Jackson State University football coach Deion Sanders said Black college football programs need more exposure. 

“We need to do better on all fronts,” he said in his latest appearance at the Southwestern Athletic Conference (SWAC) Football Media Day this week. “In the last five years, we’ve only had 12 guys get drafted to the NFL…Exposure has to play a part.”

Sanders acknowledged the coverage by ESPN, but also called out the formerly Black-owned network BET and current Black-owned station TV One. 

“We have TV One and we have BET. Where they at?” he said. 

For around 20 years, BET aired HBCU football. It was one of the foundational aspects of the company’s programming and integral in the station’s success, until founder Robert Johnson sold the station in the early 2000s. BET gave not only HBCU football a platform, airing games from the CIAA, SIAC, MEAC, and SWAC to more than 20 million viewers, but also spotlighted halftime battles of the bands. Its coverage ceased following the Viacom acquisition.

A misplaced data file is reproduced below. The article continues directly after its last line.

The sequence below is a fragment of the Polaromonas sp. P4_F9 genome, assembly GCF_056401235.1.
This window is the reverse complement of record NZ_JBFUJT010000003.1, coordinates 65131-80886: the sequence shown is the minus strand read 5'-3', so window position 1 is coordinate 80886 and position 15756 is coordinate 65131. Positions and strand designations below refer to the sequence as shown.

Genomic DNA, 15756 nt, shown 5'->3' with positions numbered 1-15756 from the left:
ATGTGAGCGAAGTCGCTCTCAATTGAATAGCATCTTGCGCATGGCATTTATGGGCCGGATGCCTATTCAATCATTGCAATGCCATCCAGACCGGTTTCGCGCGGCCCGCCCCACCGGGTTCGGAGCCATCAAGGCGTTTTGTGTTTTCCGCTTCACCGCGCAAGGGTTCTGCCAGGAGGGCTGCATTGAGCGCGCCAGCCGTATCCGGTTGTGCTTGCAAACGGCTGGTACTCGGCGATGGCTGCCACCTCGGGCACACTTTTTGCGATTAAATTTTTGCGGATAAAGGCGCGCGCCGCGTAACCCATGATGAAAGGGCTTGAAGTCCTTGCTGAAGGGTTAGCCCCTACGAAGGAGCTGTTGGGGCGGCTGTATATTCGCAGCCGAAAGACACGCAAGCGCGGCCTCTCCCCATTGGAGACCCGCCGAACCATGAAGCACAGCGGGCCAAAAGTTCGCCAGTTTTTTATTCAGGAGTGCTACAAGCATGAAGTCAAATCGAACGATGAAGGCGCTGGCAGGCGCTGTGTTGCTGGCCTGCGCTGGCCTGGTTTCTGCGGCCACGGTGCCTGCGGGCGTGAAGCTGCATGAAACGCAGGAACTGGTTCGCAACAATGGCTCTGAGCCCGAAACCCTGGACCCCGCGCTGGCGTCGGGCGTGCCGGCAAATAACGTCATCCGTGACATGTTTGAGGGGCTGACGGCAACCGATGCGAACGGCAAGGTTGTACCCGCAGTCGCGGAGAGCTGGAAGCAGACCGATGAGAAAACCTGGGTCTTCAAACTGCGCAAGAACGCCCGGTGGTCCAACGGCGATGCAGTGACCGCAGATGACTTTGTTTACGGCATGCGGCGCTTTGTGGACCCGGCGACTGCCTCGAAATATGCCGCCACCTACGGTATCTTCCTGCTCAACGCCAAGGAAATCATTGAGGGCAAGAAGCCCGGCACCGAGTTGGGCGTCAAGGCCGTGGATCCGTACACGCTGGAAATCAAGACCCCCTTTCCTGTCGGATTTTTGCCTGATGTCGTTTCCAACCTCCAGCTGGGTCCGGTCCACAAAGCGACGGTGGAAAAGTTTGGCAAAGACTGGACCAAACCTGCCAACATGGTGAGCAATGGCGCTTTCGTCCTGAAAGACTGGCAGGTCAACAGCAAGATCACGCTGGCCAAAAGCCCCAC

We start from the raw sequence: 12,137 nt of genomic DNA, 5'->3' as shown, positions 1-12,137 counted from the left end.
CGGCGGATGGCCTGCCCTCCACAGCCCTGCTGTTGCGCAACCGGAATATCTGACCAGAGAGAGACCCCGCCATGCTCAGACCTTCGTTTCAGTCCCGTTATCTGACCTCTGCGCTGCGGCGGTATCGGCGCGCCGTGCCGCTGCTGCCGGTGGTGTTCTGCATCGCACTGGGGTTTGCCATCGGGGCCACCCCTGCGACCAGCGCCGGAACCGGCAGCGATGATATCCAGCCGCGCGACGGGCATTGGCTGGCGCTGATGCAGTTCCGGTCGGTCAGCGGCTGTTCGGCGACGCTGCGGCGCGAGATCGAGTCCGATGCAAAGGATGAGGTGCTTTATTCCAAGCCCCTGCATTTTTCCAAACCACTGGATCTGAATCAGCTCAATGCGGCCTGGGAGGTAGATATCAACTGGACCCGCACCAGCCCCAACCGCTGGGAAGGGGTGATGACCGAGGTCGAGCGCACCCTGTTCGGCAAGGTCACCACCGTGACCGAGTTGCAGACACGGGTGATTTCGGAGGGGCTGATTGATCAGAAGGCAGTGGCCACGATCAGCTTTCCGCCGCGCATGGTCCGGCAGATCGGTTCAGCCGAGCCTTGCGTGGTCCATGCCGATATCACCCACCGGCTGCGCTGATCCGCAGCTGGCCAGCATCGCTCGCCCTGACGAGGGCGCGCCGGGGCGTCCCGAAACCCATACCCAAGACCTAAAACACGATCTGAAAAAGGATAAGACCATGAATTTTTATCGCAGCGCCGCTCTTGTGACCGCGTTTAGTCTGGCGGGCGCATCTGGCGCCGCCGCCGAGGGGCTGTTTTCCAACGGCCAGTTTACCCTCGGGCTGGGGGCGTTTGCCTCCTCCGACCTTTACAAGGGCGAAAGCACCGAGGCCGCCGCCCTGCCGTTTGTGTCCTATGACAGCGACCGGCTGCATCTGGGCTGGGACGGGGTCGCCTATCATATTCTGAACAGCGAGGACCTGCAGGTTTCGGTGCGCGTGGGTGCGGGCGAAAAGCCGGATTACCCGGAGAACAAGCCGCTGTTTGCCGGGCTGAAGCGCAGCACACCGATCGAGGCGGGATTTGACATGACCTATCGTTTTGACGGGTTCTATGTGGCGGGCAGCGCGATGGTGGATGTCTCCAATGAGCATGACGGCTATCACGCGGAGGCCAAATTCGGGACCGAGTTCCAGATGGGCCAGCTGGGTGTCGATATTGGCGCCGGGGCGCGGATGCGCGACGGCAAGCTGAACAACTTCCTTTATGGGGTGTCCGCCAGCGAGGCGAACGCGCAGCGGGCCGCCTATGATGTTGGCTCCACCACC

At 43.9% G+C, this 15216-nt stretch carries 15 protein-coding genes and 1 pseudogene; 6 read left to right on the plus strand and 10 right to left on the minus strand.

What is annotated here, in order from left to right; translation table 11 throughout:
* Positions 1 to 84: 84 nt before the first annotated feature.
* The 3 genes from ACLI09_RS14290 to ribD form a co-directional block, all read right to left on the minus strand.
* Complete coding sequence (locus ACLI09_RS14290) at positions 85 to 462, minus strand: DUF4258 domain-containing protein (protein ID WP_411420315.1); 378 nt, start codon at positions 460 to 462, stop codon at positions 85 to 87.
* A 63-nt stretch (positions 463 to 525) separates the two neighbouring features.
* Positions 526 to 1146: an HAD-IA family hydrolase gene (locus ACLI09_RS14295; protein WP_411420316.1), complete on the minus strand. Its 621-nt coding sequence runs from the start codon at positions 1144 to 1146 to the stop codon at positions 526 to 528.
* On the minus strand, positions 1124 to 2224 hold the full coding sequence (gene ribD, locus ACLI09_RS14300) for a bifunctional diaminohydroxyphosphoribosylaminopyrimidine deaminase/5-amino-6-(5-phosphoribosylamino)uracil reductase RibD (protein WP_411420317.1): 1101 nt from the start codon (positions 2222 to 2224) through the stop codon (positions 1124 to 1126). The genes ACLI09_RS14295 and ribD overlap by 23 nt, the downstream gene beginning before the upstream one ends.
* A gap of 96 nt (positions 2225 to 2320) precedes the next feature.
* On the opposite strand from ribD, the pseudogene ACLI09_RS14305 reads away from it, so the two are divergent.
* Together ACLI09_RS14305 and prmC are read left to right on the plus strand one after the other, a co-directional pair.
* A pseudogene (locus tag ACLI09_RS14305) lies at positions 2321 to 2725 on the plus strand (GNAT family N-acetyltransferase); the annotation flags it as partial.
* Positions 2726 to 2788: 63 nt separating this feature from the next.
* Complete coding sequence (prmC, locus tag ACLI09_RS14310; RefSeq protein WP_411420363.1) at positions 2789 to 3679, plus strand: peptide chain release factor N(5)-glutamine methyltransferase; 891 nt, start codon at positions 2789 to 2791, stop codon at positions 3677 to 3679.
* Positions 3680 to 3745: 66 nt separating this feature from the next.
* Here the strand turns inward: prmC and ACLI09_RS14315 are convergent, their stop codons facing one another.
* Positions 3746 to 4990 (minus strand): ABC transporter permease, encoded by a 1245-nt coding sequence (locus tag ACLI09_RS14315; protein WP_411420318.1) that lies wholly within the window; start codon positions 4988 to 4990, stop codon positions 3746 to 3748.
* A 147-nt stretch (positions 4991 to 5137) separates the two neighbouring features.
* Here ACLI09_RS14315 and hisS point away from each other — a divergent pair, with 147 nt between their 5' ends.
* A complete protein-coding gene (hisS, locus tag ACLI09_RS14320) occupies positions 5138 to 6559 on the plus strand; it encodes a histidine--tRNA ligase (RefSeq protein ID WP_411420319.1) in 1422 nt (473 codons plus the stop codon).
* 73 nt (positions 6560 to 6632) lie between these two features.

Sanders was not wrong about exposure playing a role in recruitment. During the years that BET broadcasted live HBCU football games, they also proved to be a recruiting tool. According to a 1989 article in the Winston-Salem Chronicle, the New York Jets called the station weekly to find out which games were airing and scout players. 

This year, ESPN is airing 39 HBCU football games, including eight of the 10 that Sanders’ team has scheduled this season. The Undefeated tweeted the SWAC’s ESPN schedule Tuesday.

Sanders has been vocal about HBCU programs. Earlier this year, as all 259 picks of the NFL draft went by, Coach Prime posted about HBCU players being “neglected and rejected."

This year marked the ninth time since 2000 that no HBCU players were selected. According to HBCU Gameday, only five out of the 460 NFL prospects for 2021 came from an HBCU.

"I witnessed a multitude of kids that we played against that were more than qualified to be drafted. My prayers are that This won’t EVER happen again,” he posted on Instagram.